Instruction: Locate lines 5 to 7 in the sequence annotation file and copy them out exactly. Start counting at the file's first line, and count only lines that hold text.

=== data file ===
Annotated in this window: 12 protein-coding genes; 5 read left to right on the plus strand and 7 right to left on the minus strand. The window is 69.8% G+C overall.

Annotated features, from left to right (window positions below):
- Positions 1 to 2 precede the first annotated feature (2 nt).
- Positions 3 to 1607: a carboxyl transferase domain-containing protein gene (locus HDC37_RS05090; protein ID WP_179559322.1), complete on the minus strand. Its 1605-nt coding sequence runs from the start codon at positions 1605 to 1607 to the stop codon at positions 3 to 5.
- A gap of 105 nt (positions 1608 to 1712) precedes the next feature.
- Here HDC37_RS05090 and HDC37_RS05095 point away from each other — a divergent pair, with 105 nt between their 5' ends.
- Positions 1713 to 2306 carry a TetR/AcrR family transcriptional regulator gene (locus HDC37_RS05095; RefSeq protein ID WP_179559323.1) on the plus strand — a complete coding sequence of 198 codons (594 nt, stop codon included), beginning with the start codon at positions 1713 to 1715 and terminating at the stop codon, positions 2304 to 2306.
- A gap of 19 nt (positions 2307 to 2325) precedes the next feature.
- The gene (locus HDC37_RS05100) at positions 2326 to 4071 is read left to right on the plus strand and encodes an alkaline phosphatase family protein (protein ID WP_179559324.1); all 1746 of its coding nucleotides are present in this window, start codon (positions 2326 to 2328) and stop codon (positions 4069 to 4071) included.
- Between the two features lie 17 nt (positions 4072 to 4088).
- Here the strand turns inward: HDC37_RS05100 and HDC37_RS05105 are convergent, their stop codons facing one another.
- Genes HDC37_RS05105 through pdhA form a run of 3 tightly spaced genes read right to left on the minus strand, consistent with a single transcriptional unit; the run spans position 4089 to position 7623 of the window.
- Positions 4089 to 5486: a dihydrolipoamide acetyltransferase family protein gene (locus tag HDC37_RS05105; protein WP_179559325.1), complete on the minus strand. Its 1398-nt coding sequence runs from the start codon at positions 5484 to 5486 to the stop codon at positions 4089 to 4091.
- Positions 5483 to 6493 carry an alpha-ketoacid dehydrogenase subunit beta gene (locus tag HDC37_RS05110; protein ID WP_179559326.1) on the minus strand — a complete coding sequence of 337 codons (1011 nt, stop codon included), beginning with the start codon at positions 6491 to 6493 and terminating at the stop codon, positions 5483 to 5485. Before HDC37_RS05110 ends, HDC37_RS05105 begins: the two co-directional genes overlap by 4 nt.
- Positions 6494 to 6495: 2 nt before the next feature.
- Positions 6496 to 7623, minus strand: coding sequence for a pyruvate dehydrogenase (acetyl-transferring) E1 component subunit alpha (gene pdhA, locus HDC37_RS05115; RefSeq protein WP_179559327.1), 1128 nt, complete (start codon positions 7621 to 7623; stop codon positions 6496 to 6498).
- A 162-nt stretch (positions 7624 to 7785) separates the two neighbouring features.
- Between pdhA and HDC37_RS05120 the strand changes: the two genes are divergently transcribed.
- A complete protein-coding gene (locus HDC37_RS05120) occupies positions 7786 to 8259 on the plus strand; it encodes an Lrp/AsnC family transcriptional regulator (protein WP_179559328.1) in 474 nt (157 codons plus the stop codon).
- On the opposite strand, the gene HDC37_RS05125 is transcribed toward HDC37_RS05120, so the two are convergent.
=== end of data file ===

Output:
- A gap of 105 nt (positions 1608 to 1712) precedes the next feature.
- Here HDC37_RS05090 and HDC37_RS05095 point away from each other — a divergent pair, with 105 nt between their 5' ends.
- Positions 1713 to 2306 carry a TetR/AcrR family transcriptional regulator gene (locus HDC37_RS05095; RefSeq protein ID WP_179559323.1) on the plus strand — a complete coding sequence of 198 codons (594 nt, stop codon included), beginning with the start codon at positions 1713 to 1715 and terminating at the stop codon, positions 2304 to 2306.